Introducing Silverlight 4 brings you up to speed with the latest version of Silverlight quickly and efficiently. The book builds off your understanding of the basics of .NET coding and WPF, allowing your journey to Silverlight 4 proficiency to be as quick and painless as possible. The text highlights where coding techniques are similar to other, more established areas of the .NET framework. Likewise, when your existing coding habits lead you to a syntax or conceptual ’gotcha,’ the text points that out, too.
This book provides you with fast-track coverage of all the most important elements of the Silverlight 4 technology ranging from XAML to standard controls, from dealing with media to networking, from testing to deployment. It also reveals the new features introduced with Silverlight 4 and offers guidance on how to best utilize them. The book concludes with a pair of fully worked sample applications for you to follow through, because nothing reinforces your understanding of how concepts fit together as much as looking at finished code.
It is assumed that readers are already be comfortable with the workings of the .NET Framework. Knowledge of Expression Blend is useful, but not mandatory: you’ll learn the Blend techniques that you need to know as you go through the book. By the end, you will have followed a sound, concise path to mastery of Silverlight 4.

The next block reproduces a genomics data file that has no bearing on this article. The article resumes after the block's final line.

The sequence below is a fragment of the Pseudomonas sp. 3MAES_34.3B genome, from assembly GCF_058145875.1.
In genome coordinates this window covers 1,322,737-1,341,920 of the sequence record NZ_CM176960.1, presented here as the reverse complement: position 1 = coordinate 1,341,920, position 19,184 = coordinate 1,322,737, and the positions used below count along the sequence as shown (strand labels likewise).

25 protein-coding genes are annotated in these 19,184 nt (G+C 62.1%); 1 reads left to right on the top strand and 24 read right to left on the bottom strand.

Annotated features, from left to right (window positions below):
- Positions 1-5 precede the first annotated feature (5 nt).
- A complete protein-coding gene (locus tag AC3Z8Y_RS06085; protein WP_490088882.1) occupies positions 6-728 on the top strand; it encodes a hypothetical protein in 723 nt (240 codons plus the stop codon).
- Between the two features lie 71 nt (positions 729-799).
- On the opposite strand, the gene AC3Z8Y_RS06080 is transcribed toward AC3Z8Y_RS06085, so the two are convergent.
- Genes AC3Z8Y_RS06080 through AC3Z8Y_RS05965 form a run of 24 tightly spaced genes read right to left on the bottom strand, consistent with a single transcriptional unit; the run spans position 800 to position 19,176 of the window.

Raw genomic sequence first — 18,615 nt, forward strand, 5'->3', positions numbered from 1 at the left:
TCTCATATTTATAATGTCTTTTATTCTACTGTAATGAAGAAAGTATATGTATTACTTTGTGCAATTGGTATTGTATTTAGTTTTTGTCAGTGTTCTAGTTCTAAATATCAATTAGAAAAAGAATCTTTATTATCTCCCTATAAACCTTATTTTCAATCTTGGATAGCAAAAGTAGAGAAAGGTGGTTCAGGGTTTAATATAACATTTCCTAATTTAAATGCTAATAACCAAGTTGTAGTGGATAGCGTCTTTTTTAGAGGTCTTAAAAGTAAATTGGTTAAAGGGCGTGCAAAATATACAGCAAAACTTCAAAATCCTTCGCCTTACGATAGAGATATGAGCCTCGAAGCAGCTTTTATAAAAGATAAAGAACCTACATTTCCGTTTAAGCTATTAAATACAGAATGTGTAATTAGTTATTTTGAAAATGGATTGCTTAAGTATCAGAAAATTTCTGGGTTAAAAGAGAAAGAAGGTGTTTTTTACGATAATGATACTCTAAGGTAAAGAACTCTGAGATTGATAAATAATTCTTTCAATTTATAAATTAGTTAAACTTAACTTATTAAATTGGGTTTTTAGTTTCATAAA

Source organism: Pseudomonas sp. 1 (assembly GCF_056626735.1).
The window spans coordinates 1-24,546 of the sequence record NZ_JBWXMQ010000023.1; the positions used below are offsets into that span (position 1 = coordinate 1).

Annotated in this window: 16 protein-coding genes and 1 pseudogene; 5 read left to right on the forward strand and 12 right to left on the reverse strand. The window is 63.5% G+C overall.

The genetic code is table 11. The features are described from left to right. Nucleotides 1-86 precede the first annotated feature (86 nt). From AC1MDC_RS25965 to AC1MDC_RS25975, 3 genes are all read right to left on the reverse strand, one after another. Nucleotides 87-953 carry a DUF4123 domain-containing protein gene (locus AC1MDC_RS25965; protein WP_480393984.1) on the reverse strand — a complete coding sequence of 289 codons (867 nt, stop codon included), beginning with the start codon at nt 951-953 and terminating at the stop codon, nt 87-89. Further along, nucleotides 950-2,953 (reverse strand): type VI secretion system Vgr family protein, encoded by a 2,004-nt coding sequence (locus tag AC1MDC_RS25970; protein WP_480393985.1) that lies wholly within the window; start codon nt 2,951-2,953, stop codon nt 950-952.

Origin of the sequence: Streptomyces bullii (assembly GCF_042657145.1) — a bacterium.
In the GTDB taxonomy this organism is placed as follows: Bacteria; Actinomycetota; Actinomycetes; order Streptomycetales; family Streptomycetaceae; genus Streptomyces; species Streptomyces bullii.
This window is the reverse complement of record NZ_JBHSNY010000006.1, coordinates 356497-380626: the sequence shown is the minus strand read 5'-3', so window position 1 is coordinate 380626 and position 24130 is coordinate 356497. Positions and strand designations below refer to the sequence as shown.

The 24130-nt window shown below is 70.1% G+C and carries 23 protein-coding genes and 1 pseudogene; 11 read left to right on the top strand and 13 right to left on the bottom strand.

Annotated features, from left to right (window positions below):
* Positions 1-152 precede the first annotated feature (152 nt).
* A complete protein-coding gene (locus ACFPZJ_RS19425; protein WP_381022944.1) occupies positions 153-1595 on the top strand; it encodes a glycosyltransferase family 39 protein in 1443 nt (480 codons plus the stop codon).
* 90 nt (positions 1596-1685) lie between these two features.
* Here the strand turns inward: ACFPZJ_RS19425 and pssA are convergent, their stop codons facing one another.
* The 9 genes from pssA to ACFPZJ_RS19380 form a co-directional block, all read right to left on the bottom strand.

What you’ll learn
Migrate your existing .NET skills to Silverlight 4 as quickly as possible
Learn everything you need to know to start developing quality Silverlight 4 applications with confidence
Explore worked case studies showing techniques and best practices in a code-heavy style that you can relate to
Understand the latest developments in Silverlight 4, including H.264 protected content, right-click event handling, a new printing API, and support for the Managed Extensibility Framework
Who is this book for?
This book is for .NET developers, whether they are previewing .NET 4.0, already using .NET 3.5, or are in the process of migrating up from .NET 2.0. The aim is to ease people's migration paths as much as possible, so the text includes notes to highlight important features of .NET 3.5 and 4.0 that people need to be aware of and also to highlight where Silverlight’s working and syntax differs substantially from that of WPF.